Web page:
But the drama was a long way from over.
Hours after the race, the Ferraris were disqualified - which gave Hakkinen the world title.
The car's barge boards - the curved fins between the front wheels and sidepods - were found to exceed the allowable dimensions. Technical director Ross Brawn emerged from the back of the garage, held up the offending piece of bodywork and admitted the team's culpability.
So it was with some surprise that F1 greeted the subsequent information that Ferrari were appealing against their disqualification.
It seemed an open-and-shut case, but Ferrari's canny presentation convinced the judges of the FIA Court of Appeal - even if no-one else was fooled - and Irvine and Schumacher were reinstated.
That meant Irvine went to Suzuka for the final round with a two-point advantage - but Hakkinen, with Schumacher unable to keep pace, drove a brilliant race, and was deservedly crowned for the second year in succession.
Even then the speculation continued.
Why did Schumacher not take the fight to Hakkinen? Was it because he couldn't? Or because he wouldn't?
Why was the Ferrari so much slower than it had been in Malaysia? That couldn't be explained by the barge boards - it was widely accepted that, though they broke the rules, they gave no performance advantage.
There were rumours of illegal traction control - a regularly recurring claim about Ferrari in the late 1990s - and of an underbody that flexed down at speed, increasing downforce.
To this day, no-one - apart from those at the top of Ferrari at the time - really knows what happened.
I have strong personal memories of Malaysia '99, as well. I was still a full-time travelling F1 journalist then, and the prospect of the first race in south-east Asia made it a fascinating trip.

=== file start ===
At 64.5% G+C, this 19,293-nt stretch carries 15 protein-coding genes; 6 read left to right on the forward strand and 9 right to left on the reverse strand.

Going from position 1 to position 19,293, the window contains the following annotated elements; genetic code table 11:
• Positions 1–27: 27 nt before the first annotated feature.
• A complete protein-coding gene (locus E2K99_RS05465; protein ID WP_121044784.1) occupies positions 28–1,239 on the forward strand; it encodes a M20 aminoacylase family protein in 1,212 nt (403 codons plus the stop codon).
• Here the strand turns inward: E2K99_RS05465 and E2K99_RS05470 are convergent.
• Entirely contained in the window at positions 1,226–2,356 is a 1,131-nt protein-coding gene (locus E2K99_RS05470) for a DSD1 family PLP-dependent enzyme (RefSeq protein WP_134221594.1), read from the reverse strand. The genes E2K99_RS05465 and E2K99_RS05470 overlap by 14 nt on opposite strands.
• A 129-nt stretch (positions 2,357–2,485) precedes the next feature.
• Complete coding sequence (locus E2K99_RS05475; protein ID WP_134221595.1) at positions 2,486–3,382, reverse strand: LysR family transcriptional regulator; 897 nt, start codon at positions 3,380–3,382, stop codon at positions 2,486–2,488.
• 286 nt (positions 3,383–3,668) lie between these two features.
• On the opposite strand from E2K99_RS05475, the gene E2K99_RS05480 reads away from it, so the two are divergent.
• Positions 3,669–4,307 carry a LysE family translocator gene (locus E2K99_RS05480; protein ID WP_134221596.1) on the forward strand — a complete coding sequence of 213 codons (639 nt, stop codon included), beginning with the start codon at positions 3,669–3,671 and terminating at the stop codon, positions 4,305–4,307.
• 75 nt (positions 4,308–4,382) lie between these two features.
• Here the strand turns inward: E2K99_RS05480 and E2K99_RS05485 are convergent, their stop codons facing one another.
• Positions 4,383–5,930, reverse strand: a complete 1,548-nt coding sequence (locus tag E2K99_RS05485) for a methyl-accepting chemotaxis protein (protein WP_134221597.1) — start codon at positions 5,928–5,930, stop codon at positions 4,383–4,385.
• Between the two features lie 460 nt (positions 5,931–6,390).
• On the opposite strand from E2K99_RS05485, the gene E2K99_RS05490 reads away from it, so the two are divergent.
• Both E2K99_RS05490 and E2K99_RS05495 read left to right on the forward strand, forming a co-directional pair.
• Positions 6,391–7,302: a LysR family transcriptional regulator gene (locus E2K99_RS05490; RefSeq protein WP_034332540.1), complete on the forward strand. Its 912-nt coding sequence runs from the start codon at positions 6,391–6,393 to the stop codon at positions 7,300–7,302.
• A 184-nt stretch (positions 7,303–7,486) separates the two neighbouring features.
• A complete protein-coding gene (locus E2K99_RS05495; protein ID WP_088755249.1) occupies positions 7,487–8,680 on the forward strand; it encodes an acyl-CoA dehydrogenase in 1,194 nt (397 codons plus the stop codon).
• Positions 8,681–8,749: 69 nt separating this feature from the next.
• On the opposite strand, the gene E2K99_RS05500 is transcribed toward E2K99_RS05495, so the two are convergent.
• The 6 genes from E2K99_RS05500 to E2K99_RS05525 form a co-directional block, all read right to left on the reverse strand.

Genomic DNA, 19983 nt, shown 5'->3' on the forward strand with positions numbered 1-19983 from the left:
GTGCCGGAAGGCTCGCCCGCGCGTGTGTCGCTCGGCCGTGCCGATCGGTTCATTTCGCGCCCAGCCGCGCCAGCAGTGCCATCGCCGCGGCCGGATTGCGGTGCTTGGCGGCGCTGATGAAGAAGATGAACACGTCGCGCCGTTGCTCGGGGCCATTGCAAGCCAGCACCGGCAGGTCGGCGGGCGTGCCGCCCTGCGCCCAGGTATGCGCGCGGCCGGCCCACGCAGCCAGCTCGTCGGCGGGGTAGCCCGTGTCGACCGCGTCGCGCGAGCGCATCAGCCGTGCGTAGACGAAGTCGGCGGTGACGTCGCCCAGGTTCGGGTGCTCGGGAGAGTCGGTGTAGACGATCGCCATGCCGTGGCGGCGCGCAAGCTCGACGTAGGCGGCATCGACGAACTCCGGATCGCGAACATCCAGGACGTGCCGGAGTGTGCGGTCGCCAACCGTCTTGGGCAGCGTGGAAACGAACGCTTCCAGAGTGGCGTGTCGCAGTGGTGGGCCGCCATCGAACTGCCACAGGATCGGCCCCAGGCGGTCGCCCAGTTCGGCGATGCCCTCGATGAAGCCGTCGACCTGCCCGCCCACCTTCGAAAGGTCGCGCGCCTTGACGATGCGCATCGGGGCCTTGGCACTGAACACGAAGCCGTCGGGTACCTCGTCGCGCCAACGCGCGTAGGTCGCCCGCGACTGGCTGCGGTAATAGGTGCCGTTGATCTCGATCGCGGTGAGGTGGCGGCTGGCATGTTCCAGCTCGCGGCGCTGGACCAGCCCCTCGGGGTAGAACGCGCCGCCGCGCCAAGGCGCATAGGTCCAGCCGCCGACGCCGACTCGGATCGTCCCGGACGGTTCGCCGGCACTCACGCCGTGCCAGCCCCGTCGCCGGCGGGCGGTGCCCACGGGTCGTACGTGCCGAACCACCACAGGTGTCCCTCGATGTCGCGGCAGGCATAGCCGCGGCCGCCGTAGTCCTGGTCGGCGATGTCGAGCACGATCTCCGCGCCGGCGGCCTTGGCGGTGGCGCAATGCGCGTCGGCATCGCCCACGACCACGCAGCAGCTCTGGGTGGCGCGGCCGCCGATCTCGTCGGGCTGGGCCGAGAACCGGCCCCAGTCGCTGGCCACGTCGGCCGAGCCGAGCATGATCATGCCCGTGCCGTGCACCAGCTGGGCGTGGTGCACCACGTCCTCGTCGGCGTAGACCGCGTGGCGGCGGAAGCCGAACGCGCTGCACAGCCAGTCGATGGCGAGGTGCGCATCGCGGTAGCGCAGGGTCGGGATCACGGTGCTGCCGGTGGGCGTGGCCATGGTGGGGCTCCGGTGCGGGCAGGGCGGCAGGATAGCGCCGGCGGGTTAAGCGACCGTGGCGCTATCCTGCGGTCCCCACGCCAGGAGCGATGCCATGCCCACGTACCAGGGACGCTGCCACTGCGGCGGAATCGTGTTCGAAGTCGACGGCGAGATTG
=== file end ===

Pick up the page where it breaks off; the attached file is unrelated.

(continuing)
But I got an eye infection not long after arriving - it flared up on my birthday, the Friday, if I remember rightly - and although the F1 doctors sorted me out with some ointment, I was periodically in agony for the rest of the weekend.
The extreme humidity and heat did not help - and, trawling the paddock for information after the race, I got a stab of pain in my eye.
I sat down on the grass to wait for it to subside, and the first person to come along was Sauber driver Jean Alesi.
Now, Jean is a lovely bloke, but - as many people who have worked with him will attest - he doesn't always get the right end of the stick.
An emotional man who wears his Sicilian origins on his sleeve, Alesi put his arm around my shoulder and, thinking I had been overcome by the drama of the day, said: "Yes, I know, it's been an emotional day, hasn't it? Here, come inside."
And he took me into the Sauber offices, and handed me over to their physio, Josef Leberer.
Wrong idea, as it happens, but right solution. The cool atmosphere in the air-conditioned offices and a chance to sit down got my eye back to an acceptable state within a few minutes, and I was able to get back to work.
A memorable weekend, all in all.